• Benefit from that involvement and influence.
  • Whether each of you is able to let the other parent care for your child without stepping on the other’s parental rights and privacy.
  • The suitability of any parenting plan that you and your spouse came up with for joint custody.
  • The distance between you and your spouse’s homes.
  • You and your spouse’s willingness and ability to communicate and cooperate on issues regarding your child’s needs.
  • Whether there is any evidence of domestic abuse by you or your spouse.

In awarding joint custody, the court also has to approve your parenting plan. This plan has to address:

  • The time your child will spend with each of you.
  • Your child’s religion, education, child care, recreational activities and medical and dental care.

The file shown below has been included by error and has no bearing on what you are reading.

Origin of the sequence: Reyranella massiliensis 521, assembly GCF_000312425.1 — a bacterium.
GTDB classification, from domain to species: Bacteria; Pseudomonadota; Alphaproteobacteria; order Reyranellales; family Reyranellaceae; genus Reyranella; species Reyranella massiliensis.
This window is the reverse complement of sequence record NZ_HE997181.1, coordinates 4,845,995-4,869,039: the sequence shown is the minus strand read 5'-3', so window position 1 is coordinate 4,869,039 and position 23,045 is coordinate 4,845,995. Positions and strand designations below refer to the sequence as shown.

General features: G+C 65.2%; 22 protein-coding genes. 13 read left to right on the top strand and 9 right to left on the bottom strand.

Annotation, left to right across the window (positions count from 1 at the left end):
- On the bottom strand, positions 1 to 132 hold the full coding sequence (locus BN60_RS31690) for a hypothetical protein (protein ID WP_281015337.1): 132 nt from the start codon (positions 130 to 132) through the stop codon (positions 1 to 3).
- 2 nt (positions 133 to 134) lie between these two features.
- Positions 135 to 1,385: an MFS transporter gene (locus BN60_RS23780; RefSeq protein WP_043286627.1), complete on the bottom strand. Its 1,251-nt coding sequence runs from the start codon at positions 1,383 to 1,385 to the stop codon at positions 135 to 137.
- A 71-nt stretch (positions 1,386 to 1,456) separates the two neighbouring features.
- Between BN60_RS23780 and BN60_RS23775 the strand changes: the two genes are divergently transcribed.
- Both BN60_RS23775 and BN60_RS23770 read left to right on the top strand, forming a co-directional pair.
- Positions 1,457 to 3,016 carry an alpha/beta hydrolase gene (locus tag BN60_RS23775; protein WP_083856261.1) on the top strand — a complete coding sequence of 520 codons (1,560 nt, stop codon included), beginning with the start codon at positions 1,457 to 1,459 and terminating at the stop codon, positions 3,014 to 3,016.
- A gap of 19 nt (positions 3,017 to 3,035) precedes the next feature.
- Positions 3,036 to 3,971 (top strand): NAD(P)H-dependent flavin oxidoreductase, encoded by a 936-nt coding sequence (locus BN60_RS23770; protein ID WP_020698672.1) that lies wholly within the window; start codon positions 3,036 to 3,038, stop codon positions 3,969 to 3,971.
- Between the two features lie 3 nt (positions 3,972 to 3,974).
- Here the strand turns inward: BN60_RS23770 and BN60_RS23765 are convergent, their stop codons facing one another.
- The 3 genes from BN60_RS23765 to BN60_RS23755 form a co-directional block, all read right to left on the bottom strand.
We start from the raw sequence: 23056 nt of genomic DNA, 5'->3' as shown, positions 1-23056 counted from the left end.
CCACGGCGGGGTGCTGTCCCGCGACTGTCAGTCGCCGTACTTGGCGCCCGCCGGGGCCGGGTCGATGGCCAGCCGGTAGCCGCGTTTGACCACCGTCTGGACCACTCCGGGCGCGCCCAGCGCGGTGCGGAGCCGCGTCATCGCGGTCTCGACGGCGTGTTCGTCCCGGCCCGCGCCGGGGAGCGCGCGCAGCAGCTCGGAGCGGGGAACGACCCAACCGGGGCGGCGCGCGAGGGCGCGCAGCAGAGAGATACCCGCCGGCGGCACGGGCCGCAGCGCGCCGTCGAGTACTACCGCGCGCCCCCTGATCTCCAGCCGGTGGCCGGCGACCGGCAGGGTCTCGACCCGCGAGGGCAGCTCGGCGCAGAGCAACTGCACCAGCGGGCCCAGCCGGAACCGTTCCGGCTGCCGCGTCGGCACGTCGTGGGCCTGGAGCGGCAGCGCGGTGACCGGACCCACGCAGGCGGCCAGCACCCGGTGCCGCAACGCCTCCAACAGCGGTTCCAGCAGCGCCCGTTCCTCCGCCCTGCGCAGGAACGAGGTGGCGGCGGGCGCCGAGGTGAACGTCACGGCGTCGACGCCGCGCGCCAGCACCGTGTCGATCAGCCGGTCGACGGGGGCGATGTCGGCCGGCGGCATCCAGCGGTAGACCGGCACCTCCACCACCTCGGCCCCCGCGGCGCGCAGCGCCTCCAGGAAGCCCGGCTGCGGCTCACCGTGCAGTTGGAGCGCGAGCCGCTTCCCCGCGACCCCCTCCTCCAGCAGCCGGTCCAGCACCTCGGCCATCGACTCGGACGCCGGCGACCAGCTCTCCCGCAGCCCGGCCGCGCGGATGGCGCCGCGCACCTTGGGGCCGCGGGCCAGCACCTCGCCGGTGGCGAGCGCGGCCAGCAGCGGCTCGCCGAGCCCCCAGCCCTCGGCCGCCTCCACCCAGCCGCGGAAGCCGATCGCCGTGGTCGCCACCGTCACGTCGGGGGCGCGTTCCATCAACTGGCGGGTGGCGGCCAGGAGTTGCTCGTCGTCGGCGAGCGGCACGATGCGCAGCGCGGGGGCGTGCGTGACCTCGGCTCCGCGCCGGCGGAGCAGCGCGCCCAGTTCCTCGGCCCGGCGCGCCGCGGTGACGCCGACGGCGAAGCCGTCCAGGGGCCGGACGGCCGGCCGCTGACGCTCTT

• How specific decision-making responsibilities will be divided or shared between you and your spouse.
  • How you and your spouse will communicate information about your child, exchange care for your child from one house to the other and maintain telephone and mail.
  • Contact with your child.
  • Future decision-making, including ways to solve disputes.

If you and your spouse don’t agree to joint custody or you can’t agree on parts of your parenting plan, you each will have to submit individual parenting plans. The court may accept one or the other, or it may combine or change your plans as it sees fit for your child’s best interest. The court also is going to consider these factors as it determines just what would be best for your child:

  • You and your spouse’s wishes.
  • Your child’s wishes.
  • Your child’s interaction with each of you, his or her siblings and anyone else who will play a role in your child’s life.